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Addiction Interventions

Models of Addiction Interventions

It can be tough to admit to an addiction, much less seek help for one, which is a large part of the reason that many individuals do not.  There are of course also those who refuse to seek help or believe that they do not need it.  Whatever the case may be, these are all situations in which an intervention can be used.  Addiction interventions have become increasingly popular over the years, especially since the TV show, duly called, Intervention.

While there are many who may have a vague concept of why an intervention is done, or what is supposed to be done in one, the reality is that there are several different types of addiction interventions.  There are essentially three different categories of this.

Direct Approach Model

The first being the direct approach, which is when the addict is not really consulted in the situation, but rather everything is arranged beforehand.  Meaning, a rehab center, and any further parts of the treatment plan will be established beforehand.  The idea here is to simply have every part and aspect completely in place before confronting the addict, in hopes that they will agree to receive the help that is in wait for them.  This is the form of intervention that is seen on the Intervention TV show.  This is typically the most common category of intervention. These types can be extremely beneficial for those who may want help but do not take the initiative or do not want to ask for help, and could just be easier to agree to receive treatment.  This is the typical model that many people are aware of where the addict is confronted by their family and often an interventionist in attempts to convince them to receive treatment.

The Indirect Approach Model

The indirect approach is the other category of addiction interventions and typically involves more work with the family or close loved ones of the addict.  It essentially involves educating and preparing the family for their contact and interactions with the addict.  It helps to prepare the family to provide an environment for the person that is much more contributive to them seeking help and healing.

Forcible Addiction Interventions Model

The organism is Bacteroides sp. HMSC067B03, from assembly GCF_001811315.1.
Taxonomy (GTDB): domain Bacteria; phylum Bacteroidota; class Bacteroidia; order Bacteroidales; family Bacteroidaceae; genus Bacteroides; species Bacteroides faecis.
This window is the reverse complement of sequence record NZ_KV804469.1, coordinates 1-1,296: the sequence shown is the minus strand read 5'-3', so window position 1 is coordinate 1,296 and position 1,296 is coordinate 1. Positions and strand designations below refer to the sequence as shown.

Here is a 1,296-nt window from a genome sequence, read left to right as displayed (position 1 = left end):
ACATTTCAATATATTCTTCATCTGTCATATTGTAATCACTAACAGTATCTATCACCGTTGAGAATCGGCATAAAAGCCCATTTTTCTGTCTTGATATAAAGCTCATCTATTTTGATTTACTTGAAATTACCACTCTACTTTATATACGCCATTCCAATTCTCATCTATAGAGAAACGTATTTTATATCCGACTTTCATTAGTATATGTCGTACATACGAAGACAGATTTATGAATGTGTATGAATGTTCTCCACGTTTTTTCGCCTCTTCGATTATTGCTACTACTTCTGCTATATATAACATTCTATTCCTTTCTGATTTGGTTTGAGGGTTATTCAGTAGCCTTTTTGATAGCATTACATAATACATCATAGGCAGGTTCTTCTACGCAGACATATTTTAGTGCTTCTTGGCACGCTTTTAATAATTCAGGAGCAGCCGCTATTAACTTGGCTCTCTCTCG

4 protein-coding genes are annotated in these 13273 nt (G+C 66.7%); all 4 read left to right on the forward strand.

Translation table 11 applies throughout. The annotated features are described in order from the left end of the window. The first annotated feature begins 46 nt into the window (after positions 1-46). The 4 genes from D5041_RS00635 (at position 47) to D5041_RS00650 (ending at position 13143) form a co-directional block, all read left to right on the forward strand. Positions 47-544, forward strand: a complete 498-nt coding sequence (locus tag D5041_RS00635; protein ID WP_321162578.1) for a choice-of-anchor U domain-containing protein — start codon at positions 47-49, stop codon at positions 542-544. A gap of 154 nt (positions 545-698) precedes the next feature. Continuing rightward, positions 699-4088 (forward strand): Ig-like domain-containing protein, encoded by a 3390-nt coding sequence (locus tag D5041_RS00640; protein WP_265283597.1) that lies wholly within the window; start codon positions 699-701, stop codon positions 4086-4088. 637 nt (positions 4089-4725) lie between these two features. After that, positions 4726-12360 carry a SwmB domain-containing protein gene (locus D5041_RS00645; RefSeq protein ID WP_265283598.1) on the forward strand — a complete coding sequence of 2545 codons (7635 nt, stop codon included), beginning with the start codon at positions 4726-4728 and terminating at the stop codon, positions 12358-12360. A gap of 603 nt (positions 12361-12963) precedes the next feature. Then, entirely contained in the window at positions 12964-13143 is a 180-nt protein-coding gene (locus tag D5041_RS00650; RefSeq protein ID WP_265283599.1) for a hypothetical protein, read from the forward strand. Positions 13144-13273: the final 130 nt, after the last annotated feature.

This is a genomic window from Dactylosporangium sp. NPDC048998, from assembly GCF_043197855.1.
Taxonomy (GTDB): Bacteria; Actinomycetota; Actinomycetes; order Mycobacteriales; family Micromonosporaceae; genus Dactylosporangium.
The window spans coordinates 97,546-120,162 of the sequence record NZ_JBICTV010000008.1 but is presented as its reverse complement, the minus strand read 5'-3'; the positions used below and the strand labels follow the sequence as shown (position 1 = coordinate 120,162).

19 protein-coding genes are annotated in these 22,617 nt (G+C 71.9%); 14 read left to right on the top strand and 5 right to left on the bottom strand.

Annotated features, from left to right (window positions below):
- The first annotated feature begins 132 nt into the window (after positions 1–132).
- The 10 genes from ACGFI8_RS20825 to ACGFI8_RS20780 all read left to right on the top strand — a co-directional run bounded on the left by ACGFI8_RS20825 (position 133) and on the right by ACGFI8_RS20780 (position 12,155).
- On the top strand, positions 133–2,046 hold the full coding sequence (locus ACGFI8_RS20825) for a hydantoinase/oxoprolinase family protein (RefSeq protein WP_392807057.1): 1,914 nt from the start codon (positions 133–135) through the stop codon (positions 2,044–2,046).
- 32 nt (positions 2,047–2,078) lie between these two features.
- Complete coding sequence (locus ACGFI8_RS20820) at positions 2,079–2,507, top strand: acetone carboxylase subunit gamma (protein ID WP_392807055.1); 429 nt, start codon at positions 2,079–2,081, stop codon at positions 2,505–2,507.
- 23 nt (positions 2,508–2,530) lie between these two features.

As can essentially be assumed from the name, this is when an individual is given no choice.  The interventionist and family will work to have the person involuntarily committed to a treatment center.  While this can have certain uses, it is typically a less desirable model of addiction interventions.

There are then several types of interventions that come under these various categories, including:

  • Confrontational – Another direct approach, this involves a private meeting between the addict, the family, and an interventionist, where their addiction and behavior are discussed and confronted by pointing out the negative consequences and results of it, as well as encouraging them to seek help.
  • Crisis – A crisis intervention is a direct type that is primarily for the purpose of helping those who are in immediate danger or distress. This could include a variety of situations such as heavy substance abuse, mental issues, homelessness, etc.  At times, when the crisis is severe, a crisis intervention could also come under the heading of a forcible intervention if the interventionist works to have the person committed without consent.
  • Family Model – This could be considered the typical model of intervention, as it is the one that most are familiar with, and the most commonly used. Somewhat similar to the confrontational type of intervention, but it focuses more on expressing feelings and concerns to the addict, rather than emphasizing the negatives of their addiction and behavior.  When the family meets with the addict, the interventionist will be there to help mediate and guide the meeting.  The reality is that family plays an extremely large role in a person’s life and can be a controlling factor in them seeking treatment.  In fact, according to the National Center on Addiction and Substance Abuse at Columbia, teenagers that have a weak connection to their family are four times more likely to have experimented with marijuana, and three times more likely for alcohol than those with strong family ties.

Finding Help for a Drug or Alcohol Addiction

Addiction can be an extremely difficult condition to struggle with, but fortunately, there is help out there.  There are a variety of rehab facilities and treatment modalities across the country that can help an individual to overcome their addiction.  Unfortunately, this large amount of options can make it difficult to know which one to choose, but we are here to help with that.  Our staff is familiar with the different centers and their offerings across the country.  They can explain the different options, and help to find the ideal fit in a treatment center for you or your loved one.  Take the first step to break free of an addiction, and give us a call today.

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